Pretty Good Setup (PGS)
For a while I had this security guide written for myself and finally decided to share it with everyone. This post will be a semi-detailed guide on what, why and how to secure your machine. Hope you enjoy it :)
The reason why I called it Pretty Good Setup is that the security of this setup is pretty good for many situations, it’s good for the vast-majority of people and covers a good amount of threats.
Table of contents
- Securing the BIOS
- Move to user friendly GNU/Linux OS
- Enable automatic security updates
- Browser extensions and settings
- Cover your camera
- Install a VPN
- Use a password manager
- Use a Virtual Machine
- Encrypt important files
Securing the BIOS
You can’t have a secure setup* without a secure core/part of it. The first thing when you make a new system should be securing your BIOS (basic input/output system):
First you must set an admin password in your BIOS. As shown above it will stop an attacker* from modifying settings, restrict booting from external devices, which protects against modifying the root password. The next step must be to disable booting from external devices to stop the attack mentioned above.
Move to user friendly GNU/Linux OS
Move to Ubuntu or any other user friendly GNU/Linux OS
There are fewer malwares written for GNU/Linux Operating systems compared to Windows and by simply switching your OS to Ubuntu you greatly decrease your chances of getting a virus. Also, malware written for Windows generally don’t work on GNU/Linux. For most the switch shouldn’t cause any problems(in my personal opinion) since Ubuntu offers the same functionality as Windows and even looks similar. Even my mother is using Ubuntu on day-to-day basis :)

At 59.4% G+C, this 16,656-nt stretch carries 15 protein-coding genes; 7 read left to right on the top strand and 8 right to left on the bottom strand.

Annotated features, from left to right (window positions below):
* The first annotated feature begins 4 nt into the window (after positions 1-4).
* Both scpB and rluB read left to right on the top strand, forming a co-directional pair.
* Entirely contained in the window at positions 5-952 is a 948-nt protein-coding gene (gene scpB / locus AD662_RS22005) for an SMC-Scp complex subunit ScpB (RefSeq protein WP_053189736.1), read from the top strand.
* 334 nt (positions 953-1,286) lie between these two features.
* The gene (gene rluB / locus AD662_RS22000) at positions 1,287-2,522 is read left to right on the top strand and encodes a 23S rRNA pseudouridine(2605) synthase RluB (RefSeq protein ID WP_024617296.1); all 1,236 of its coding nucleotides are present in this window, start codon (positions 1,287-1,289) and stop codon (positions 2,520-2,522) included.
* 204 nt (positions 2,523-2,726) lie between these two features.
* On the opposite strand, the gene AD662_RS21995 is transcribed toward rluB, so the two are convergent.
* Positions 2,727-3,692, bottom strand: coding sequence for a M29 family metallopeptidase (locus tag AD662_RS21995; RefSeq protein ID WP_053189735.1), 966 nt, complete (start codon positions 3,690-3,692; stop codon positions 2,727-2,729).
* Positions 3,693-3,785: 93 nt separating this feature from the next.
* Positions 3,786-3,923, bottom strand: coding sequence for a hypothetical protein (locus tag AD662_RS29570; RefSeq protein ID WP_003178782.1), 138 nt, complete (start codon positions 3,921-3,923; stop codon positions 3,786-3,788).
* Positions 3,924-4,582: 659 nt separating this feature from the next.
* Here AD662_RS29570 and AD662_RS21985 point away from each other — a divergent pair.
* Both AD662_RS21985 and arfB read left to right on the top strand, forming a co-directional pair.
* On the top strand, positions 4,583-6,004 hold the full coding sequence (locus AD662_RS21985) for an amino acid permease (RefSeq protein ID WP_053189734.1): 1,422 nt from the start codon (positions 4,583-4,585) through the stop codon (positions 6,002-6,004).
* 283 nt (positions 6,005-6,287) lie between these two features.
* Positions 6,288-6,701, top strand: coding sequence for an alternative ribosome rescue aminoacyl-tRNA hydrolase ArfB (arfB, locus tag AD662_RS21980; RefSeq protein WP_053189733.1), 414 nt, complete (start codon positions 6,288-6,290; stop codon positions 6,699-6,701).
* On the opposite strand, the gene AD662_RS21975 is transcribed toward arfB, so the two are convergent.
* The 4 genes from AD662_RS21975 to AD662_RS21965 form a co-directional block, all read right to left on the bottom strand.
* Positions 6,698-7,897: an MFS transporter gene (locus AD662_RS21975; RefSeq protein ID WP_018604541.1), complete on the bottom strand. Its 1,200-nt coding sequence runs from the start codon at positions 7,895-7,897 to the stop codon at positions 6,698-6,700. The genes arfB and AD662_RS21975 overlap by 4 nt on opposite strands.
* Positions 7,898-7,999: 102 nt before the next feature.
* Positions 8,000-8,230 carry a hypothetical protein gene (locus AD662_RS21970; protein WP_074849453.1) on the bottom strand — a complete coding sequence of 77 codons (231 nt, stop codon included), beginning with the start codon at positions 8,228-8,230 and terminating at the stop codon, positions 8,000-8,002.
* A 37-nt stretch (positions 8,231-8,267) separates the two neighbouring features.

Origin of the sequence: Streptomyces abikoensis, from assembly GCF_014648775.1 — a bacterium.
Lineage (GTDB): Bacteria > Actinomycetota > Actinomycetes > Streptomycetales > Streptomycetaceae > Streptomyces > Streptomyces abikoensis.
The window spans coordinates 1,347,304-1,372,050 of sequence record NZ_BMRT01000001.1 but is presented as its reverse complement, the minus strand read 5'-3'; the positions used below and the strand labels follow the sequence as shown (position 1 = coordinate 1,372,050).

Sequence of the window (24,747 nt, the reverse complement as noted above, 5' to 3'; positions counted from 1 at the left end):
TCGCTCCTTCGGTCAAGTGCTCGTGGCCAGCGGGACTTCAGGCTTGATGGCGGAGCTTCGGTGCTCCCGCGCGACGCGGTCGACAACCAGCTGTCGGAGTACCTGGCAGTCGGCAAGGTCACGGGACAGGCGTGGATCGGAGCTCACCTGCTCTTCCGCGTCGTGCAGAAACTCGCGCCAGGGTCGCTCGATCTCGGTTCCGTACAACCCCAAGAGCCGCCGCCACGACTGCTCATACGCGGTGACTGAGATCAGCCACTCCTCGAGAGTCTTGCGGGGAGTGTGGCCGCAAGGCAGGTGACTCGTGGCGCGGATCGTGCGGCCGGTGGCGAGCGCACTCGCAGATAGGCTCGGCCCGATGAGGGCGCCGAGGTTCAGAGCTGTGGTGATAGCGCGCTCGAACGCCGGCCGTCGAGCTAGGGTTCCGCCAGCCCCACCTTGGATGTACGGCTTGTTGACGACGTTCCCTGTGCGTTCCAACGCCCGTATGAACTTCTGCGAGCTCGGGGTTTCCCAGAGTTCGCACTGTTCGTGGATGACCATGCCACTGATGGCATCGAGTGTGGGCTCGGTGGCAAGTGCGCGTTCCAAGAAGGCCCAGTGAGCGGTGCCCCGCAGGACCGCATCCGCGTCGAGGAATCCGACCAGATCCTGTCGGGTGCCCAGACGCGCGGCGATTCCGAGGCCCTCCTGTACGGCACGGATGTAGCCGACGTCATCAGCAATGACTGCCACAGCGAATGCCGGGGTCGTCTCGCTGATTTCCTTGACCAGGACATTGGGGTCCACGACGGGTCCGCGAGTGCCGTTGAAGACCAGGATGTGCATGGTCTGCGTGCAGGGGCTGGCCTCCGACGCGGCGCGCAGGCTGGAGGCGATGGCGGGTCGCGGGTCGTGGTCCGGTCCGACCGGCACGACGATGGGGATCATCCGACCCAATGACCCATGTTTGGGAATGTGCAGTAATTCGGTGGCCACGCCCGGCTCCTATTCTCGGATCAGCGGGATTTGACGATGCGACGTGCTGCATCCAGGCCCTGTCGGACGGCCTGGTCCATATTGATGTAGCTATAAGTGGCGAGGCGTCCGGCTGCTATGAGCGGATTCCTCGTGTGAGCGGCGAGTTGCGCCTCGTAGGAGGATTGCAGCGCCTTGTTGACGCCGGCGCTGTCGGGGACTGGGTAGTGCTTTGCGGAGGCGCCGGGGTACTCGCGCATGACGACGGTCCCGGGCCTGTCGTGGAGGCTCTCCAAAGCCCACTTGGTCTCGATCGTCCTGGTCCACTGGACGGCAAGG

Whilst installing a new OS (in my example I will use Ubuntu) choose the option to use the full disk encryption:
Full disk encryption ensures that if we lose our machine, the attacker will not be able to read any data from it. More info here. Next follow the steps and create a new account. After it’s done you will have access to a user with sudo rights. You should not use this account for everyday use but create an additional account without any sudo rights:
- Search for system settings ->
2) Then add another non-Administrative user. It can be done by pressing the + in the lower left corner of the image 1. This is done to protect you from accidentally downloading and executing files, since the user has no sudo right it will be much harder for a virus to get installed.* You should use this user on an everyday basis. Before you start using this account on everyday basis it would be a good idea to give this account sudo rights, install all needed programs first, and then switch the account back to standard type. A good practice would be not to install programs from PPA, unless you know what you are doing.
Enable automatic security updates
From System Settings open Update Manager. Click the ‘Settings…’ button, then on the ‘Updates’ tab, select the radio button ‘Install security updates without confirmation.’